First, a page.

Superstructure Starts to Rise for Jamaica Tower Project
When we last took a look at the Archer Towers project in Jamaica, many of the basement perimeter walls had just been poured, but construction was still very much in the foundation stage. However, after passing by the site just this week, we can confirm that a significant amount of progress has taken place over the last month and a half.
Approximately 2-3 levels of the story concrete superstructure have been raised so far. At this point, the majority of construction is in the hands of Highbury Concrete, who have installed two massive pumps on the top of the growing structure. It appears that wooden molds are being used rather than slip-forming equipment for this particular project. While there are many reasons that factor into this type of decision, it may have to do with the building's wide horizontal dimensions and irregularly shaped floorplans.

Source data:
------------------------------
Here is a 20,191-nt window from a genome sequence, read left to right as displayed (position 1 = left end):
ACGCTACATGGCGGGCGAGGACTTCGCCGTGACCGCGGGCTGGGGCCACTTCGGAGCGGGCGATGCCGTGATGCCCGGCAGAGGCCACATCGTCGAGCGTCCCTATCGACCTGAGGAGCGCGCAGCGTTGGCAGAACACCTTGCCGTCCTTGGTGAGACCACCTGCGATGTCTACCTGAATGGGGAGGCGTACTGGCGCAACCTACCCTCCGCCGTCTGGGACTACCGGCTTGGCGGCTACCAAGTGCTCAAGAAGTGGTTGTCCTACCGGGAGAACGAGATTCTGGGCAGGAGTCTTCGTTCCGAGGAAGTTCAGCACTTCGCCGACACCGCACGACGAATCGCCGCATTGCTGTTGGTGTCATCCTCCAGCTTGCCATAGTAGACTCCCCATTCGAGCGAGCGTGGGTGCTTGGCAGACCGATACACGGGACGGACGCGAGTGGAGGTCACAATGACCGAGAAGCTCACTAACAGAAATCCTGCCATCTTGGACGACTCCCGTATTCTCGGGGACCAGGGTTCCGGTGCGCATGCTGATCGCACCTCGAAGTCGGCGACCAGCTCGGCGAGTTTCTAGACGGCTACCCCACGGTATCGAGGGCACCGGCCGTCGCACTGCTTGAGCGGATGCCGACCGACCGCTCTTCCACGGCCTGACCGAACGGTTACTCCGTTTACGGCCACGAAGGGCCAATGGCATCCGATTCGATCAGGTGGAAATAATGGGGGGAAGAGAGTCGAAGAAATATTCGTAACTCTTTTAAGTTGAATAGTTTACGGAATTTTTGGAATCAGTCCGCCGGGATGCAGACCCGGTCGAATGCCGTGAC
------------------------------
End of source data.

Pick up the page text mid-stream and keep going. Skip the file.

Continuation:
In addition to the superstructure progress, another notable change is the installation of a tower crane. Serving as both a symbolic icon of urban development and an essential tool to move materials around the site, this machine will grow progressively taller as more floors are added.
Developed by BRP Companies, Archer Towers will contain housing units. Totaling over sqft, it will also have room for parking spaces, and 20,000 sqft of amenity space. The project was originally estimated to finish by the summer of this year, but due to COVID-19 delaying the start of construction, it's likely that the build will continue through next year, and into 2023.